Quickly walk through setting up a PID loop, running an AutoTune and doing an example to show PID in action on the CLICK PLC. This video assumes you are already familiar with PID and the CLICK PLC so it's only intent is to show you were everything is and to give you a feel for the workflow along with a few things to watch out for. If you find yourself asking "why did he do it that way?" or "where did he get that from" then you will want to check out the other videos in this series where we slow down and walk you through the entire process in small bite sized chunks that are easy to digest.
Resources used in this series can be found here: https://library.automationdirect.com/click-plc-temperature-pid-tuning-resource-page/
Videos in this series:
Configure part A: https://youtu.be/Ak2eFFHkriM
Configure part B: https://youtu.be/f8X7prho8dU
AutoTune part A: https://youtu.be/8T1A0ryIGfo
AutoTune part B: https://youtu.be/bEpbia94W
Manual Tune part A
Manual Tune part B
Bonus: Sizing Fans:
Bonus: Freeze Bias:
Bonus: C-more PID Template part A
Bonus: C-more PID Template part B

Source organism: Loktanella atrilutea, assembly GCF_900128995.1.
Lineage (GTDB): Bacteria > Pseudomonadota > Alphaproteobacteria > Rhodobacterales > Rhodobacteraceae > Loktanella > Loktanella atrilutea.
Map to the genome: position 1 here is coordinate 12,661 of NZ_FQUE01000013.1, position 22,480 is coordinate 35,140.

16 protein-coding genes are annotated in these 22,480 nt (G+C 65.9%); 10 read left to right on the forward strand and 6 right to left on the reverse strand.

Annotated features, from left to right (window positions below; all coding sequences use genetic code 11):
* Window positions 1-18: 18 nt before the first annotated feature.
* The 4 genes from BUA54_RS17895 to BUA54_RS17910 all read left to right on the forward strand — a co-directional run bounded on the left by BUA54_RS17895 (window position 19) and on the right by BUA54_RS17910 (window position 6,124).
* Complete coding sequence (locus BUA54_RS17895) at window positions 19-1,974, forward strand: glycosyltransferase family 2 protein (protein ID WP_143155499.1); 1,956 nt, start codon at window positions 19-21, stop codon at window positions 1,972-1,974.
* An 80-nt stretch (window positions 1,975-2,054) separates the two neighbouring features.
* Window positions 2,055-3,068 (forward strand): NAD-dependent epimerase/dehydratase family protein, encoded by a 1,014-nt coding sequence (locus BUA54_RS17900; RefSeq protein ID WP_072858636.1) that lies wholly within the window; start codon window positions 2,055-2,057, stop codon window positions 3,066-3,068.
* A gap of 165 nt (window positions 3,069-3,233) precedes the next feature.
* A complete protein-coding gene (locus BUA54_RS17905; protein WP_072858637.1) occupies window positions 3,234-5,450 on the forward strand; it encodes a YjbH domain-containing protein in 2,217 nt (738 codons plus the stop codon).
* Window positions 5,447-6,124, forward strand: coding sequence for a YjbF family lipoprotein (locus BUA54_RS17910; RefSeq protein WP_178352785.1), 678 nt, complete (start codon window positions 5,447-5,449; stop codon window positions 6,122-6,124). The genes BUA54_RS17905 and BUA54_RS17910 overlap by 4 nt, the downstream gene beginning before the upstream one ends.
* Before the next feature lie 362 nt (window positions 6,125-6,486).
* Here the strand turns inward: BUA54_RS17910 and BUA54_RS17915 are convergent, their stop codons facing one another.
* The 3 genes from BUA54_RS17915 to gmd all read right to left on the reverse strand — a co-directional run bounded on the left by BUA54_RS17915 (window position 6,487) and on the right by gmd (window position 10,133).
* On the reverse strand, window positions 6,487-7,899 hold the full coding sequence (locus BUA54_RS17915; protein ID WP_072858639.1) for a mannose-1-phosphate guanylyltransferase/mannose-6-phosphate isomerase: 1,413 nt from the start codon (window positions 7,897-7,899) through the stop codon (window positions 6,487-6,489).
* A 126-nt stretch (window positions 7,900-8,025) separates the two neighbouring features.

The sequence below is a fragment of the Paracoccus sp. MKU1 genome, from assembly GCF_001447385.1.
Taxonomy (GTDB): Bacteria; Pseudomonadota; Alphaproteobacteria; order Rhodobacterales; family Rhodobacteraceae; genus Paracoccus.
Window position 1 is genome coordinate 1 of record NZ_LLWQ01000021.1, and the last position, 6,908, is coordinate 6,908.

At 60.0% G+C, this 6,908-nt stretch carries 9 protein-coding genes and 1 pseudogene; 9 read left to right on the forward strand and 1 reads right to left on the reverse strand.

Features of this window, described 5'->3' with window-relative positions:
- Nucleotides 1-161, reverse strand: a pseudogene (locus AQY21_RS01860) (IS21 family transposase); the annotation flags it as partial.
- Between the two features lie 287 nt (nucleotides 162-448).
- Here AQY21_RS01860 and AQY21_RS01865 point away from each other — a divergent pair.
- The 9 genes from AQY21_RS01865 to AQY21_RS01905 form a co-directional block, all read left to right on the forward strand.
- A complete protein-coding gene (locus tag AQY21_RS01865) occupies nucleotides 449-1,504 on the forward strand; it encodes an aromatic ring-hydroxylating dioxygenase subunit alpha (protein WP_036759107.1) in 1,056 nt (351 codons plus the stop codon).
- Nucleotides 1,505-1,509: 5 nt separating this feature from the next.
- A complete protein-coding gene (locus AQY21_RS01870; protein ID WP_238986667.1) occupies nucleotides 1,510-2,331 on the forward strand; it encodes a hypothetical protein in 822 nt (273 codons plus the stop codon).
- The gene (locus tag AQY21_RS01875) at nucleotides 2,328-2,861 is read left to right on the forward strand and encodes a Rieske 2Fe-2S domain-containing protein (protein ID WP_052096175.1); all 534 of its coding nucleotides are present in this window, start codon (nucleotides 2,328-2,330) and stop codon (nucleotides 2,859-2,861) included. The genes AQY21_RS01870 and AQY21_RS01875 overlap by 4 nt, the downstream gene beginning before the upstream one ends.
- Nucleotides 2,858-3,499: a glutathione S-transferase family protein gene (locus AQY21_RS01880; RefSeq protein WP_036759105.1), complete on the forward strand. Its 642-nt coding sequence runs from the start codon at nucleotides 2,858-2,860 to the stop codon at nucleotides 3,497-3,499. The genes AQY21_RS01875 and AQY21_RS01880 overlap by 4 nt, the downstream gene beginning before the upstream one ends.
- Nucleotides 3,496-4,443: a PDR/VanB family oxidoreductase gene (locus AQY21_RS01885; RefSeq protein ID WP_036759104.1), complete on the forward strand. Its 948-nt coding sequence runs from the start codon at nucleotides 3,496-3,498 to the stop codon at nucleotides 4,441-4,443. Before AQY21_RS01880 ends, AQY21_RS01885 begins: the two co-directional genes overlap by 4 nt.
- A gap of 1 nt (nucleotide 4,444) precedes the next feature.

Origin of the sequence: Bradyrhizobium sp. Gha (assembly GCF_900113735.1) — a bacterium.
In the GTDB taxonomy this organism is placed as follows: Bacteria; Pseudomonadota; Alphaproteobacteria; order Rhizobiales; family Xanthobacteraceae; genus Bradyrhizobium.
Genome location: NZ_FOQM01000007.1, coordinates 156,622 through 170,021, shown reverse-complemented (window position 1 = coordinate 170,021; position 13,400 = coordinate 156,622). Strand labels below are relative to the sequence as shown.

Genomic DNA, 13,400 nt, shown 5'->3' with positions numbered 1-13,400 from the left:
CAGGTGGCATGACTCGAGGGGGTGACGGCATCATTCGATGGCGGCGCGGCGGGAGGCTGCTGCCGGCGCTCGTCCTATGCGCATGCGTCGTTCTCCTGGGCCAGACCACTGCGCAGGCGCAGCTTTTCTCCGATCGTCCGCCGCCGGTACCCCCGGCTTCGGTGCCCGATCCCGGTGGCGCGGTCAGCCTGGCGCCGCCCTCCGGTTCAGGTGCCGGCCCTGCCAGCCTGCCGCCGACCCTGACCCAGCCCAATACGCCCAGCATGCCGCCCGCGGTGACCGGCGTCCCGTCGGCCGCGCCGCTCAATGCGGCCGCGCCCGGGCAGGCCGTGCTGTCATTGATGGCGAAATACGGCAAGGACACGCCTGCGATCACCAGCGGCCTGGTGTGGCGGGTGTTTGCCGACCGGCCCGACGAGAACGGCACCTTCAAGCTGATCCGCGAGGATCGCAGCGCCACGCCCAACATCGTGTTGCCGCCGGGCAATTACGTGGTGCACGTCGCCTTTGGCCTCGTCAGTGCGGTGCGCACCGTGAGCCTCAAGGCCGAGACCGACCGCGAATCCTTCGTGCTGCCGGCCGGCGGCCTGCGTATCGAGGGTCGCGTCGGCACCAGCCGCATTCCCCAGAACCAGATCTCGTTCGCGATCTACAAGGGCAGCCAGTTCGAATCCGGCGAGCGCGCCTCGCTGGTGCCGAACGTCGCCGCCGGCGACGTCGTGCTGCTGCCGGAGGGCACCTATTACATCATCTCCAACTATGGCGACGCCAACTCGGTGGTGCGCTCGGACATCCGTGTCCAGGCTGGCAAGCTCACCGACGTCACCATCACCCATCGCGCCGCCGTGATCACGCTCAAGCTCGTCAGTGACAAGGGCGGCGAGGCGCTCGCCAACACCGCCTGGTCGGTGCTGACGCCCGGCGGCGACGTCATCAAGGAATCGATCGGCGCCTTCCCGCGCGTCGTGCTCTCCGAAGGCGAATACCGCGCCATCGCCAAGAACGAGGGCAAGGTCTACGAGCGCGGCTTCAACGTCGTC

In this video, we’ll do a really quick walkthrough of how to use PID in a CLICK PLC so you can see where to find everything and get a feel for the workflow. I’m using the same hardware setup as shown in the tutorial videos in this series, so we’re not going to cover that here. And I’ve already connected to the CLICK PLC, started a new project and set up the I/O for that hardware. To set up a PID loop, right click on PID Setup and add a loop. Now you just set up each section by clicking on the part of the loop you want to work on ... or the individual tab. The key here is you want to get rid of all of the RED check marks. In the general tab, you give the loop a name and allocate the memory blocks you want to set aside for PID. Here we can put limits on the setpoint. On this tab, we can modify the error signal. In the loop algorithm section, we need to enter some starting values for the PID coefficients. The helpfile recommends these to prepare for autotune. We also have all the usual PID options. We do want to make sure Bumpless mode 2 is on to prepare for autotune. And we do have a direct acting system. Green check mark, next tab. You can scale the output to fit your process needs but since this hardware uses a PWM output I’ll enable that, tell it to control Y1 and a 1 second period works fine for this demo. In the process variable tab, we tell the PID algorithm what the expected max and min Process Variable will be. It’s important to understand that this is NOT your sensor's range. It’s the process variable value you expect to see when the control output is zero and when it's 100%. That provides the scaling PID needs to make everything work so it’s really important you don’t miss that one. You can filter the process variable here too. Finally, you can set up any alarms if you want to. We’ve gotten rid of all the RED checkmarks, so I’ll write all these PID Register values to the PLC and hit OK. CLICK PID requires no ladder logic, but we still need an END statement … and we need to transfer the PID configuration to the PLC. That transfer set everything up for PID, but it did not write the PID register values because you may not want to overwrite an existing PID configuration setting when transferring a project – right? Which explains why we were able to write the registers from the PID setup dialog BEFORE we transferred the project. They are completely independent. We now have a configured PID loop installed on the CLICK PLC, and we also now have a PID monitor for that loop. If we open up that PID monitor, we can see all the values we wrote before the transfer are sitting there waiting for us! I’ll flip the PLC’s switch to RUN mode and I’m going to adjust the display axes to the range I know we’ll need and turn off these dots to clean up the display. To do an autotune, start in manual mode, and put the setpoint where you intend to operate. Manually adjust the output to get your process within a few percent of the setpoint. It will take a while to get the oven up to temperature, so I’ll fast forward the video and tweak the display axes as we go. Now that our process is close to our setpoint and stable, flip over to Auto mode, select the algorithm type and enter the hysteresis you need. Hit Start. I’ll fast forward through that … and if I zoom in a little we see the typical three bump autotune cycle, the message that it completed successfully, and the new PID coefficients and sample time. PID is now running! Let’s bump the setpoint up 5 degrees and fast forward the video and we see PID automatically adjusted the control output to get our process to the new setpoint quickly and efficiently with just a little overshoot. Exactly what I want to see. If I drop the setpoint to 100 degrees and fast forward the video, PID automatically adjusts the output to get the process variable to that level. And let’s get things back to the starting point. That’s it! Just walk through the step-by-step setup dialog and do an autotune. You can have up to 8 PID loops running at the same time. Check out the rest of the videos in this series where we slow down and walk step-by-step through how all of this works, so you can get the most out of using PID in the CLICK PLC. We also give you some guidance on things to look out for and run lots of examples to help get you comfortable with using PID. Click here to see all the videos in this series. Click here to learn about AutomationDirect’s free support options and click here to subscribe to our YouTube channel so you will be notified when we publish new videos!